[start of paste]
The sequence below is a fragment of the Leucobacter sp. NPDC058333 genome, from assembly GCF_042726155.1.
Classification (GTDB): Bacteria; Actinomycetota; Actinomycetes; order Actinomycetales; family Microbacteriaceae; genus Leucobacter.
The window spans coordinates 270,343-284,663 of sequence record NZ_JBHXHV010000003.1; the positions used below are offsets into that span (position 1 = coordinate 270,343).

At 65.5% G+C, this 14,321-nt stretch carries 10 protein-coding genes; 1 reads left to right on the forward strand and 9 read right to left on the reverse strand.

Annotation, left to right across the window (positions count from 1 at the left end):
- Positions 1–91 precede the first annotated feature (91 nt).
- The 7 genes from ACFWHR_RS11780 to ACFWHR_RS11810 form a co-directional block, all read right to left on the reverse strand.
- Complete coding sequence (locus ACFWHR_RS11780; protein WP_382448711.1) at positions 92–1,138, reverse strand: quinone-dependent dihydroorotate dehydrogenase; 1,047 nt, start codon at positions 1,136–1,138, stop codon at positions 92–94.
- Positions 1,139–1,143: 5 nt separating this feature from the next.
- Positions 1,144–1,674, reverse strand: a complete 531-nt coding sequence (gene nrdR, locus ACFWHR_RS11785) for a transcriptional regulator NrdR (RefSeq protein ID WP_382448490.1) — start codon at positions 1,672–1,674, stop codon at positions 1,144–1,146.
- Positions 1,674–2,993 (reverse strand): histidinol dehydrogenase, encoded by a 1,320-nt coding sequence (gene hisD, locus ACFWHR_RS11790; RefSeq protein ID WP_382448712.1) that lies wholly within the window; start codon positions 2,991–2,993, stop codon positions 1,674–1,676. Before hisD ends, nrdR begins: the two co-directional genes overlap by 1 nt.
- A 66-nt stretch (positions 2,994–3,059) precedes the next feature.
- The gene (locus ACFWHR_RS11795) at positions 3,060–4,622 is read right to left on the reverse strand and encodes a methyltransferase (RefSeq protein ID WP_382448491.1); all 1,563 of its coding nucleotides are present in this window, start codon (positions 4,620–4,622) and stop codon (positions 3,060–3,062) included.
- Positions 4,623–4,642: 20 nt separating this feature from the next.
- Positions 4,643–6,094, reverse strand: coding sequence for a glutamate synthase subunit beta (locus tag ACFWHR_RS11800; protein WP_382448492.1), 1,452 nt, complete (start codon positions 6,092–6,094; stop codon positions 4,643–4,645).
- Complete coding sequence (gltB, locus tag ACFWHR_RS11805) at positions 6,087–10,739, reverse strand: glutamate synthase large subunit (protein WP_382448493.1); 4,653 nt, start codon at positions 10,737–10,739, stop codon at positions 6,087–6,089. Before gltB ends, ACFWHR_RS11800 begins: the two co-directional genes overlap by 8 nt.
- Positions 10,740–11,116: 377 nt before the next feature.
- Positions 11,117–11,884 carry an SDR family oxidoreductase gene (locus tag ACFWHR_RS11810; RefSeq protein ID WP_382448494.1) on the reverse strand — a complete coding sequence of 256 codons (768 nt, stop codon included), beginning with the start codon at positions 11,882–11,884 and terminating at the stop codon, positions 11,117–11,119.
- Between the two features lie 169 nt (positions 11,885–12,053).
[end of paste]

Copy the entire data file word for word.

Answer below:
The sequence below is a fragment of the Leucobacter sp. NPDC058333 genome, from assembly GCF_042726155.1.
Classification (GTDB): Bacteria; Actinomycetota; Actinomycetes; order Actinomycetales; family Microbacteriaceae; genus Leucobacter.
The window spans coordinates 270,343-284,663 of sequence record NZ_JBHXHV010000003.1; the positions used below are offsets into that span (position 1 = coordinate 270,343).

At 65.5% G+C, this 14,321-nt stretch carries 10 protein-coding genes; 1 reads left to right on the forward strand and 9 read right to left on the reverse strand.

Annotation, left to right across the window (positions count from 1 at the left end):
- Positions 1–91 precede the first annotated feature (91 nt).
- The 7 genes from ACFWHR_RS11780 to ACFWHR_RS11810 form a co-directional block, all read right to left on the reverse strand.
- Complete coding sequence (locus ACFWHR_RS11780; protein WP_382448711.1) at positions 92–1,138, reverse strand: quinone-dependent dihydroorotate dehydrogenase; 1,047 nt, start codon at positions 1,136–1,138, stop codon at positions 92–94.
- Positions 1,139–1,143: 5 nt separating this feature from the next.
- Positions 1,144–1,674, reverse strand: a complete 531-nt coding sequence (gene nrdR, locus ACFWHR_RS11785) for a transcriptional regulator NrdR (RefSeq protein ID WP_382448490.1) — start codon at positions 1,672–1,674, stop codon at positions 1,144–1,146.
- Positions 1,674–2,993 (reverse strand): histidinol dehydrogenase, encoded by a 1,320-nt coding sequence (gene hisD, locus ACFWHR_RS11790; RefSeq protein ID WP_382448712.1) that lies wholly within the window; start codon positions 2,991–2,993, stop codon positions 1,674–1,676. Before hisD ends, nrdR begins: the two co-directional genes overlap by 1 nt.
- A 66-nt stretch (positions 2,994–3,059) precedes the next feature.
- The gene (locus ACFWHR_RS11795) at positions 3,060–4,622 is read right to left on the reverse strand and encodes a methyltransferase (RefSeq protein ID WP_382448491.1); all 1,563 of its coding nucleotides are present in this window, start codon (positions 4,620–4,622) and stop codon (positions 3,060–3,062) included.
- Positions 4,623–4,642: 20 nt separating this feature from the next.
- Positions 4,643–6,094, reverse strand: coding sequence for a glutamate synthase subunit beta (locus tag ACFWHR_RS11800; protein WP_382448492.1), 1,452 nt, complete (start codon positions 6,092–6,094; stop codon positions 4,643–4,645).
- Complete coding sequence (gltB, locus tag ACFWHR_RS11805) at positions 6,087–10,739, reverse strand: glutamate synthase large subunit (protein WP_382448493.1); 4,653 nt, start codon at positions 10,737–10,739, stop codon at positions 6,087–6,089. Before gltB ends, ACFWHR_RS11800 begins: the two co-directional genes overlap by 8 nt.
- Positions 10,740–11,116: 377 nt before the next feature.
- Positions 11,117–11,884 carry an SDR family oxidoreductase gene (locus tag ACFWHR_RS11810; RefSeq protein ID WP_382448494.1) on the reverse strand — a complete coding sequence of 256 codons (768 nt, stop codon included), beginning with the start codon at positions 11,882–11,884 and terminating at the stop codon, positions 11,117–11,119.
- Between the two features lie 169 nt (positions 11,885–12,053).